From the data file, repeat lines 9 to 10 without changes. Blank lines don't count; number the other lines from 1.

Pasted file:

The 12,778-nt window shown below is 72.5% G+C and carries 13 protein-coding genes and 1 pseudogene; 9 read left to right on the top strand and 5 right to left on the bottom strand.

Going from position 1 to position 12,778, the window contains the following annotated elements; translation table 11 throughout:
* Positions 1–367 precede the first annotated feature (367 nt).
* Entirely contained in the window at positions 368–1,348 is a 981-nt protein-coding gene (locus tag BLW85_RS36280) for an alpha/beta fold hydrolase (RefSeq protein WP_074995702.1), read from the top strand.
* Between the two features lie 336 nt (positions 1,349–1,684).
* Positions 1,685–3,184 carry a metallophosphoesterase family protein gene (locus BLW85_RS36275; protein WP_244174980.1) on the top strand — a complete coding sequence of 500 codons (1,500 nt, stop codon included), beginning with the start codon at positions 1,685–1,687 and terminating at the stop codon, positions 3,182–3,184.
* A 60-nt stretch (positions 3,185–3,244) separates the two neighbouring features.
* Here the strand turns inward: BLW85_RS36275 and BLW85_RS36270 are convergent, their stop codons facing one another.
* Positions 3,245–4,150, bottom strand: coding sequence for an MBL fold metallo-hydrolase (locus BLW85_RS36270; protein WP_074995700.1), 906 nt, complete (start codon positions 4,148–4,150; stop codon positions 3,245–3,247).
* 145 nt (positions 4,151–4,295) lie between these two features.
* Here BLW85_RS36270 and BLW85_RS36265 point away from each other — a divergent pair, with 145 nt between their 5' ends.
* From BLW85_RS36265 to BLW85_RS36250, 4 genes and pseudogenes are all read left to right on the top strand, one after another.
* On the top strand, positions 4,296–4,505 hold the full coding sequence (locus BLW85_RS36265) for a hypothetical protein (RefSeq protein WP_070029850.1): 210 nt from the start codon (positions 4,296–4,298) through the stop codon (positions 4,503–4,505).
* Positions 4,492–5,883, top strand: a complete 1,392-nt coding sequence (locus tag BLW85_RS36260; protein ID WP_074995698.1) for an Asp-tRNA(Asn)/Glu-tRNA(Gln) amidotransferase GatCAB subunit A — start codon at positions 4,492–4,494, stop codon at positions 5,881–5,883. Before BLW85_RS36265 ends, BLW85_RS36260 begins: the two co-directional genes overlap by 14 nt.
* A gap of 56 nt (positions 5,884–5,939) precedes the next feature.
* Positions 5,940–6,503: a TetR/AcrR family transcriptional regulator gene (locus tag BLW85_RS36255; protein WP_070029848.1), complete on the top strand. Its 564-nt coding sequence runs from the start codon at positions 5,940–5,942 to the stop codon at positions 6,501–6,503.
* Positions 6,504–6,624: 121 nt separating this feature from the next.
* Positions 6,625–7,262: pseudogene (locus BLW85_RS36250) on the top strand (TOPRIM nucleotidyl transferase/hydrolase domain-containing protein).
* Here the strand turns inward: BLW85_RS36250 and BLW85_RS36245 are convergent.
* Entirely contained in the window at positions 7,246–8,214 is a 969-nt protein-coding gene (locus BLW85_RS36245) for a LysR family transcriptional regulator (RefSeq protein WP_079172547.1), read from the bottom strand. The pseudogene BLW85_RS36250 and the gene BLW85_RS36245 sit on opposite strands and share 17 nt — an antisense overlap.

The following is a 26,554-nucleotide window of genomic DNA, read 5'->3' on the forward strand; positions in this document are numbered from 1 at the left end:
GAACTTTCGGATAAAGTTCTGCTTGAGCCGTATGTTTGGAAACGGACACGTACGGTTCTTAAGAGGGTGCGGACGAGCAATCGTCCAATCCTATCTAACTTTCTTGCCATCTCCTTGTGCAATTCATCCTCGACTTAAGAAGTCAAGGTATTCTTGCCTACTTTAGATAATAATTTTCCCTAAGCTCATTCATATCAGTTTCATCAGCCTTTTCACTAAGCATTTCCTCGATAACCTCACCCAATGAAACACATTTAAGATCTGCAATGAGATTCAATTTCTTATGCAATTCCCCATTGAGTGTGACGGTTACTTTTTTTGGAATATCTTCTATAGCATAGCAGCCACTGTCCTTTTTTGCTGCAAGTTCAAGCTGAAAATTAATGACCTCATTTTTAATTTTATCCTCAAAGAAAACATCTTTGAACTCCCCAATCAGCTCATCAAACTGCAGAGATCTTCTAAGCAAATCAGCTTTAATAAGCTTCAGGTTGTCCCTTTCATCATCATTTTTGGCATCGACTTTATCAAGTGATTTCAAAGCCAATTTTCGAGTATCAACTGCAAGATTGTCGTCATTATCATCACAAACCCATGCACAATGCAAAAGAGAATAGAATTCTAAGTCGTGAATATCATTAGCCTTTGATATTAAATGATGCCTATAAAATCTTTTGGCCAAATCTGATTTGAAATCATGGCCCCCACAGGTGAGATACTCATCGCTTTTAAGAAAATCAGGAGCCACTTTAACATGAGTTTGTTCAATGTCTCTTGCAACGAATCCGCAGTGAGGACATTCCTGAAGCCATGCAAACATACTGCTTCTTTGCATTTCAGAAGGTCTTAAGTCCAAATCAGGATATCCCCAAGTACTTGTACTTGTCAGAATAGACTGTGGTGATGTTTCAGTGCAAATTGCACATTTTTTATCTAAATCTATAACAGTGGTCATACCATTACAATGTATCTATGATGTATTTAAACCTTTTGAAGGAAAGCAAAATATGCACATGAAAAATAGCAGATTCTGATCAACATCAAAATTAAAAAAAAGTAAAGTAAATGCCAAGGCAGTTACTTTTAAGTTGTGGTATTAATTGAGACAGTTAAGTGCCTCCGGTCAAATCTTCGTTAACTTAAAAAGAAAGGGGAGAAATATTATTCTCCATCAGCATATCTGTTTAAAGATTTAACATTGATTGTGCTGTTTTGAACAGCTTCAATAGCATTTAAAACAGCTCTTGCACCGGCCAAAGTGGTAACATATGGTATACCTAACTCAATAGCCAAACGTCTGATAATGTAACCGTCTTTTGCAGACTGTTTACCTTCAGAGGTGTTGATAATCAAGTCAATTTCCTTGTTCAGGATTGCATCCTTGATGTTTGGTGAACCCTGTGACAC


* Positions 3,245–4,150, bottom strand: coding sequence for an MBL fold metallo-hydrolase (locus BLW85_RS36270; protein WP_074995700.1), 906 nt, complete (start codon positions 4,148–4,150; stop codon positions 3,245–3,247).
* 145 nt (positions 4,151–4,295) lie between these two features.